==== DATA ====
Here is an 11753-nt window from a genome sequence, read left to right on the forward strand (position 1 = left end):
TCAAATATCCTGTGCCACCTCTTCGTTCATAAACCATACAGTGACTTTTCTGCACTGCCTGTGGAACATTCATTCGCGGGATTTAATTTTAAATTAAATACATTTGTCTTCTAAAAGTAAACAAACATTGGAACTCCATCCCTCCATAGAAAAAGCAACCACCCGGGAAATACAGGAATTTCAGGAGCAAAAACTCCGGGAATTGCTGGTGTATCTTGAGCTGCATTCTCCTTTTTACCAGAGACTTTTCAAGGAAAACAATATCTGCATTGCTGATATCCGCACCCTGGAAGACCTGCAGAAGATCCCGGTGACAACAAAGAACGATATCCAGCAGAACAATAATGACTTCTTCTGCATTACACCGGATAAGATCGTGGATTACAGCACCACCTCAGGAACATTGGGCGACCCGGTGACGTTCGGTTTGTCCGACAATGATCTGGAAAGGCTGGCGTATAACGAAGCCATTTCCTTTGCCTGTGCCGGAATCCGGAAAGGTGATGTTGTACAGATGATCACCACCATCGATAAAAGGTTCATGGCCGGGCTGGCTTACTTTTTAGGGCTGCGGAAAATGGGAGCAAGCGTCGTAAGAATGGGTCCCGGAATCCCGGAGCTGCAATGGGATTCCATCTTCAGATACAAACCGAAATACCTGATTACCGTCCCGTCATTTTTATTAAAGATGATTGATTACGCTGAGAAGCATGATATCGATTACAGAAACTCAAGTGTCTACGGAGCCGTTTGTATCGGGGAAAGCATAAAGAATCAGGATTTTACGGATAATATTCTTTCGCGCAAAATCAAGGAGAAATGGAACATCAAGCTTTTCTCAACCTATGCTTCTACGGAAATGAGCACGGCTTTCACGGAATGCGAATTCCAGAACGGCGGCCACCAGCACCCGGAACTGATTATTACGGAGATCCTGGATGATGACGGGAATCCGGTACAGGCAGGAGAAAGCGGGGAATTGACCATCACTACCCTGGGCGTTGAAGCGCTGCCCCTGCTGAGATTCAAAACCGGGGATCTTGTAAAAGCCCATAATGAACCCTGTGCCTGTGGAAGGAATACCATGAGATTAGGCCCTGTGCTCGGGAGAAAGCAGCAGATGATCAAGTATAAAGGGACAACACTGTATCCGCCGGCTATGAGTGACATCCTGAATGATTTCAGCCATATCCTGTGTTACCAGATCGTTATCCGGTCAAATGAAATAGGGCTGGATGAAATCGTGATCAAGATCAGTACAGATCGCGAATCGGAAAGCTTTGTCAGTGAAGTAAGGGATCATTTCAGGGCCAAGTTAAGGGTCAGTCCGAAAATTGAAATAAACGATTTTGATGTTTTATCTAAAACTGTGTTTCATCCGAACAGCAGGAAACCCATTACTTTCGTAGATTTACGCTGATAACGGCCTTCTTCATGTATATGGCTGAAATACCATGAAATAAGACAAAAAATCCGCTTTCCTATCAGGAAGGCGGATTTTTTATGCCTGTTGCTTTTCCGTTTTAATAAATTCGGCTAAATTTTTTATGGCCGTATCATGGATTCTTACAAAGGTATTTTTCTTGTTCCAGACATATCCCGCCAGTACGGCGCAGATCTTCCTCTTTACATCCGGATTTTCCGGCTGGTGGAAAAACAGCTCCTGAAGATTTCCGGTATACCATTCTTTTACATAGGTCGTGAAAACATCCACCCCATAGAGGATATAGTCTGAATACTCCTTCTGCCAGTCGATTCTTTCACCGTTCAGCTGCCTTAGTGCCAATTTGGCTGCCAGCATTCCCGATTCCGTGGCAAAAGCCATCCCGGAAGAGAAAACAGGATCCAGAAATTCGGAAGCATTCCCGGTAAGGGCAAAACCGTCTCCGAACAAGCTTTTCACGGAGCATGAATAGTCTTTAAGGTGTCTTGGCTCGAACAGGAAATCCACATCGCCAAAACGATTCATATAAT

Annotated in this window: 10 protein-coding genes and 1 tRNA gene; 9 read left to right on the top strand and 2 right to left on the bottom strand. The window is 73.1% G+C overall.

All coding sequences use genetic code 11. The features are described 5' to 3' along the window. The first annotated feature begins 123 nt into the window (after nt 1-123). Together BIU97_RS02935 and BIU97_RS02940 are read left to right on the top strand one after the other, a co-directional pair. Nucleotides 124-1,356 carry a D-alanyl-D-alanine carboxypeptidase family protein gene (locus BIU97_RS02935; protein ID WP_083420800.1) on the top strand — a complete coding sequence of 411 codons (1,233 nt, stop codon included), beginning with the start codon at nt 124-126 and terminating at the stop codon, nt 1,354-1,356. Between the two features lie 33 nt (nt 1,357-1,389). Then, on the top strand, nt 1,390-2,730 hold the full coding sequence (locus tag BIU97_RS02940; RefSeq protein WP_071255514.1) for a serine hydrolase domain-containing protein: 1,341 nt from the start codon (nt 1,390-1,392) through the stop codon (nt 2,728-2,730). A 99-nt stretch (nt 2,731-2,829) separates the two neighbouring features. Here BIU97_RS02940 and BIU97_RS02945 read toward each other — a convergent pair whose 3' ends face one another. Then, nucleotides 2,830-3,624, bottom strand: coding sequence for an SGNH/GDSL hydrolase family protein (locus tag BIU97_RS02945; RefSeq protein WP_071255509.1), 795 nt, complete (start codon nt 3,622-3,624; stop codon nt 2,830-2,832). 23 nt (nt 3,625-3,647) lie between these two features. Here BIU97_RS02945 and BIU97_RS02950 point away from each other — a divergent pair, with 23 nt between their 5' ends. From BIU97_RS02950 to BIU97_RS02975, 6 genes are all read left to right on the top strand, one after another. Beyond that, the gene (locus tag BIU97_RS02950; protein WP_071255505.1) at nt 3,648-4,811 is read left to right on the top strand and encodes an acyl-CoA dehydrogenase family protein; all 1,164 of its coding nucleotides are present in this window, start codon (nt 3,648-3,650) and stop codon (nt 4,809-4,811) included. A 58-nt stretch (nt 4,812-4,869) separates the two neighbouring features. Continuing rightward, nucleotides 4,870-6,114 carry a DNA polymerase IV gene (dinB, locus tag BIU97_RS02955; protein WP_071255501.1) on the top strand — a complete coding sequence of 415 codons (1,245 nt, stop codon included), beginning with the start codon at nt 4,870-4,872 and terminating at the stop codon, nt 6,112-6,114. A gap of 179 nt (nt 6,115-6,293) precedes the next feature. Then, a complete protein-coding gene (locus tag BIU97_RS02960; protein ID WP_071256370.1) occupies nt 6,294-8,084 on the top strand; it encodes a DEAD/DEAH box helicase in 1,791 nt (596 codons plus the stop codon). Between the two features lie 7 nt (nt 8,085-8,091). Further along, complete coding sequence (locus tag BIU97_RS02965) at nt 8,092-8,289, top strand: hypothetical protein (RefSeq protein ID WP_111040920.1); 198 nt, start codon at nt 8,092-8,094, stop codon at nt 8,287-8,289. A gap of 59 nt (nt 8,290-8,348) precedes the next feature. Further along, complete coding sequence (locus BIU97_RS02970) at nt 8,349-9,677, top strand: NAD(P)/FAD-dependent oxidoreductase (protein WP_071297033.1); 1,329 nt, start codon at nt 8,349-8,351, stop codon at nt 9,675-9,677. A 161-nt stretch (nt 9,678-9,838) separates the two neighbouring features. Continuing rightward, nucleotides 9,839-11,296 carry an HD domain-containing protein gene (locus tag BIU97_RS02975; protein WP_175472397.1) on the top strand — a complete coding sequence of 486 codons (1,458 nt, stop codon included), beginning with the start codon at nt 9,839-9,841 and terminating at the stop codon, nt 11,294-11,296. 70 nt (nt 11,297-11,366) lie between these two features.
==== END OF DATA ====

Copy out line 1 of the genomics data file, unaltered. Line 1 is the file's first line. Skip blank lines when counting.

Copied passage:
Here is an 11753-nt window from a genome sequence, read left to right on the forward strand (position 1 = left end):